Joyous creatures & celebration
Up and back and up and back and up and back we went until I called, “Look at the fish!” He leaped out of the water. “It’s OK, they’re really cute. They are small and silver with green stripes. They like to swim together and you can see their shadows on the ground.” “Where, where?” he asked with excitement. We practised walking slowly into the river and standing still watching so as not to scare them, watching with stillness. Until… splash, he discovered that they would scatter and flee if disturbed with an abrupt wave of bubbles and ripples.
A dark shadow moved across the bottom of the river. “Look a turtle,” I called excitedly not knowing if turtles actually live in the river. “Actually, it’s not a turtle, it’s a very big crab. Do you see its claws?” “Where, where?” he called with interest. We watched it glide past. We stood still and were brave as it came close to our toes. The impulse to move or scream was resisted and instead we stood in awe as it moved past us.
“I’m going to get my ukulele and sing a song about the crab,” I say. He followed me up the hill and sat with his drum. “How does this song go?” I asked. “5 little crabs…” he started singing and I joined in following his rhythm, filling in blanks and repeating his words. We change our volume and tempo as we tell the story of the crab which turns into stories of fast cars and then just a story about fast and slow. We swap instruments and sing some more. He puts my ukulele away with respect and takes out his magnetic shapes, creating a
picture of the crab while I sing some more.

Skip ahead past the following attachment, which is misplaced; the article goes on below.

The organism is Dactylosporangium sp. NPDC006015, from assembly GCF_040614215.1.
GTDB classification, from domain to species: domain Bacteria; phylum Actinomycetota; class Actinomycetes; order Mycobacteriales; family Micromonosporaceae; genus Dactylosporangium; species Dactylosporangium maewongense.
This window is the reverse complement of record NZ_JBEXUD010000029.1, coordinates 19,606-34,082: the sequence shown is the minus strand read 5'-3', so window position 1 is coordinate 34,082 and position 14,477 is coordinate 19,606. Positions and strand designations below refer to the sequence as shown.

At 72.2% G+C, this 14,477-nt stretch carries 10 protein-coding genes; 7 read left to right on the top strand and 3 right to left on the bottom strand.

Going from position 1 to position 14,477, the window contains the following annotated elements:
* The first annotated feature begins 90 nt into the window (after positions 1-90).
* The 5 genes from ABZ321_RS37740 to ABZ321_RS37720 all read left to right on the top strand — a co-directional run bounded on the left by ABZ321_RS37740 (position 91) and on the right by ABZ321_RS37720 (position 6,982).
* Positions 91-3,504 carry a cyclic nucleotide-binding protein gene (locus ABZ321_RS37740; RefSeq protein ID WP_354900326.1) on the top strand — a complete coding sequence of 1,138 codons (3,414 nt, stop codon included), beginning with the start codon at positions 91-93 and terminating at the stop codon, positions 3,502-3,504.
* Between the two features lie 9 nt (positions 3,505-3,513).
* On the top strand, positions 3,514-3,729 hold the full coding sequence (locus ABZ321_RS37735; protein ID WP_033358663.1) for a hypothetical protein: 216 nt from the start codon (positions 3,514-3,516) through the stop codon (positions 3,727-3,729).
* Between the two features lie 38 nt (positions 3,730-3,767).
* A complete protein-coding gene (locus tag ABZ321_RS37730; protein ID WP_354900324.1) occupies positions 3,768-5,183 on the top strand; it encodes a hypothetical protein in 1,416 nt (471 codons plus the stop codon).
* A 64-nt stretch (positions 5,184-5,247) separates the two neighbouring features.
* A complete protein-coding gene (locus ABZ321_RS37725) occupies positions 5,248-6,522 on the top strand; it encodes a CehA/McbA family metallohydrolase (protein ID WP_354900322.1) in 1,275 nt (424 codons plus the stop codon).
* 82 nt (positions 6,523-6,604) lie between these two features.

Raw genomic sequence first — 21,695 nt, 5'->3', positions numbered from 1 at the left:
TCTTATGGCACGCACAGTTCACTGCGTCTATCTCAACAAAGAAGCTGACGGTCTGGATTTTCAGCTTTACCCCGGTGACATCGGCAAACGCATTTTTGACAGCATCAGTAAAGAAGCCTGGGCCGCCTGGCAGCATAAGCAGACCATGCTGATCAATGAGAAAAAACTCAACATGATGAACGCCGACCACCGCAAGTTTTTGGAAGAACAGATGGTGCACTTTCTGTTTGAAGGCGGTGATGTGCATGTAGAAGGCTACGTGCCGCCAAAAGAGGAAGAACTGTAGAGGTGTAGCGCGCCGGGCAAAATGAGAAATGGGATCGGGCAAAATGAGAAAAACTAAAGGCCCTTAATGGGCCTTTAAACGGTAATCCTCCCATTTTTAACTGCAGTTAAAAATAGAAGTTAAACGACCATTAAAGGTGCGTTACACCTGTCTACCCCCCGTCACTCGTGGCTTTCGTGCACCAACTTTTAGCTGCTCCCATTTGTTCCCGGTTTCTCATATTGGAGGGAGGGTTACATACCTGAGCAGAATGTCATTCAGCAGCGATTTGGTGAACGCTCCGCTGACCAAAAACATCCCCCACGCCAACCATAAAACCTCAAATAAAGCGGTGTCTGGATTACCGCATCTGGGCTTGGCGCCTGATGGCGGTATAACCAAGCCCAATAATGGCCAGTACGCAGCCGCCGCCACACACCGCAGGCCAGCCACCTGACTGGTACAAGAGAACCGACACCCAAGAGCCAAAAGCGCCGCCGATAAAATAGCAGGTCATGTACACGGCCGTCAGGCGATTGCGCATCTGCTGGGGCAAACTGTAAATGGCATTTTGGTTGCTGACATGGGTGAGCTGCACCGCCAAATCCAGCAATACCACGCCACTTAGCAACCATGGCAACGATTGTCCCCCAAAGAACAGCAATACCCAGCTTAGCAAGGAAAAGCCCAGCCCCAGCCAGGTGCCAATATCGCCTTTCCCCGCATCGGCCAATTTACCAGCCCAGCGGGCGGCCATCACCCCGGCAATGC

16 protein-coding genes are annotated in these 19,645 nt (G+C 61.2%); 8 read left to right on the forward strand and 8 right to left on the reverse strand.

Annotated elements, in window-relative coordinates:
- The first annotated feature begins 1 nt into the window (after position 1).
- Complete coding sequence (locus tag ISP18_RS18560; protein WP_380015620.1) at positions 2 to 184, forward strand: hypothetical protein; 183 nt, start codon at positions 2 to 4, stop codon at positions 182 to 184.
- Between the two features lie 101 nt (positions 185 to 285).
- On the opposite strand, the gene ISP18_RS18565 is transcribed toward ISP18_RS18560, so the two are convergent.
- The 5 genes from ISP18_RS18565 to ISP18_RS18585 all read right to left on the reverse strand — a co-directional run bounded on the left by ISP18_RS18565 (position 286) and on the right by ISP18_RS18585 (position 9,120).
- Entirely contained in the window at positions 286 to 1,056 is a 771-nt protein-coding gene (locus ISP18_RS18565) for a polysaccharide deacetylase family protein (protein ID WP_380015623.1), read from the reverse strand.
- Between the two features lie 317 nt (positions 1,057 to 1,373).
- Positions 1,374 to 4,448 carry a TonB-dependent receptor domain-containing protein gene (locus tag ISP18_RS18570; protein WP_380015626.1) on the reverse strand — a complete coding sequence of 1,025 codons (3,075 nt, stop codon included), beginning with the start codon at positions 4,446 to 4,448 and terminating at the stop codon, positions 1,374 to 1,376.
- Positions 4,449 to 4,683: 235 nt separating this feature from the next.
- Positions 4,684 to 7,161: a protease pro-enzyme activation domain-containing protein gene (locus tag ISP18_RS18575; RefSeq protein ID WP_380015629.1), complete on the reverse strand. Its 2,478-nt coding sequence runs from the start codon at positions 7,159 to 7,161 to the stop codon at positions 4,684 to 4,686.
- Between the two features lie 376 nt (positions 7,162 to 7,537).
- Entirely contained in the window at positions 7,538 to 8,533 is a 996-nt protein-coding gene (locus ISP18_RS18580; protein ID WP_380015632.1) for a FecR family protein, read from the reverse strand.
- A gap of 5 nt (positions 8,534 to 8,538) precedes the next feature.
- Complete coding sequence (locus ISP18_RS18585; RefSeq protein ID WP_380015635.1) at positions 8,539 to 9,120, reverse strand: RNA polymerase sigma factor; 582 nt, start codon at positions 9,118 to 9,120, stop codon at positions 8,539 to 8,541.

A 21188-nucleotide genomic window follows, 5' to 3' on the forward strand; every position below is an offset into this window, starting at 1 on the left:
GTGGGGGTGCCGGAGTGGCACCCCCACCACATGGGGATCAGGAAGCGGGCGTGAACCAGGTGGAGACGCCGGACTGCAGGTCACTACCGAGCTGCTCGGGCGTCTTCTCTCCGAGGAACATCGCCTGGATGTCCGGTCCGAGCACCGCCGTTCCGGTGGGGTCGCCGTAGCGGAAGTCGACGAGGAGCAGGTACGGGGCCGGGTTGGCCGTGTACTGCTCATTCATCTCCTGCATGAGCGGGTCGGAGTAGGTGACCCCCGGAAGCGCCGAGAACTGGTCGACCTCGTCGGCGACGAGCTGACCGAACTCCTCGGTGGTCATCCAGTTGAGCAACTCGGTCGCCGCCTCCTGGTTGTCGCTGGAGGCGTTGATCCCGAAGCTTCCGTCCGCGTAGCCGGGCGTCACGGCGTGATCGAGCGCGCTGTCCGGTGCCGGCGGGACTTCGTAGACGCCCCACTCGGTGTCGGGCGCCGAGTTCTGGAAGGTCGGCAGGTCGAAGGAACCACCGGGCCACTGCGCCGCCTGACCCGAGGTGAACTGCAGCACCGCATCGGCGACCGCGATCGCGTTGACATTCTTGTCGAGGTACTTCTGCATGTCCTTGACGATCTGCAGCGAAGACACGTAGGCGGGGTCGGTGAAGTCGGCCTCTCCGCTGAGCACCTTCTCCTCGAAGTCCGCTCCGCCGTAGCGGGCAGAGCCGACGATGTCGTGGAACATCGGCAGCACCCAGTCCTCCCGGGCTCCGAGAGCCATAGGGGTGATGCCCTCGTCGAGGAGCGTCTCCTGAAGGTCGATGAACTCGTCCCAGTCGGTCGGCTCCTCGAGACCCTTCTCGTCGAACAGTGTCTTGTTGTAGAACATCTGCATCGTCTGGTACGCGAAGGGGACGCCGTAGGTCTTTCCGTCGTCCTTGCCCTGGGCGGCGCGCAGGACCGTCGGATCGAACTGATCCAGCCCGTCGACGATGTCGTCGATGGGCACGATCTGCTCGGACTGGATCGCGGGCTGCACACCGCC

There is more playing, more singing, more conversation and more connection until his mum comes to collect him. “Go away Mum!” he states abruptly. Luckily, Mum picks up on the signal that he really means, “I’m having fun, and not ready to go home yet.” She stays and joins in, listening to the stories and singing a song until they must go home.
So much connection can happen in two hours.
Connection that helps us explore fascinating things in nature.
Connection that allows our bodies and creativity to lead.
Connection that helps us engage with each other to internalise what we discover and celebrate the way we are feeling.
This is my wish for you – that you and your child can regularly spend a couple of hours of quality time together, to just be and to just connect. Without thought of any pressing jobs or chores, without guilt and without loneliness or boredom.
I believe that nature is a great catalyst for connection as it directs and pulls us to wonder. It pulls us out of our own thoughts and into the present.
Our Mud Pies Nature Playgroup and Mud Pies Open Days are here to assist you in scheduling that time. We provide resources that may inspire creativity or provide a starting point to exploration, and assist with how to mentor a toddler. There are other families to connect with at the sessions and one of our nature educators to model child-led playwork and mentoring. For locations and upcoming dates visit www.educatedbynature.com/families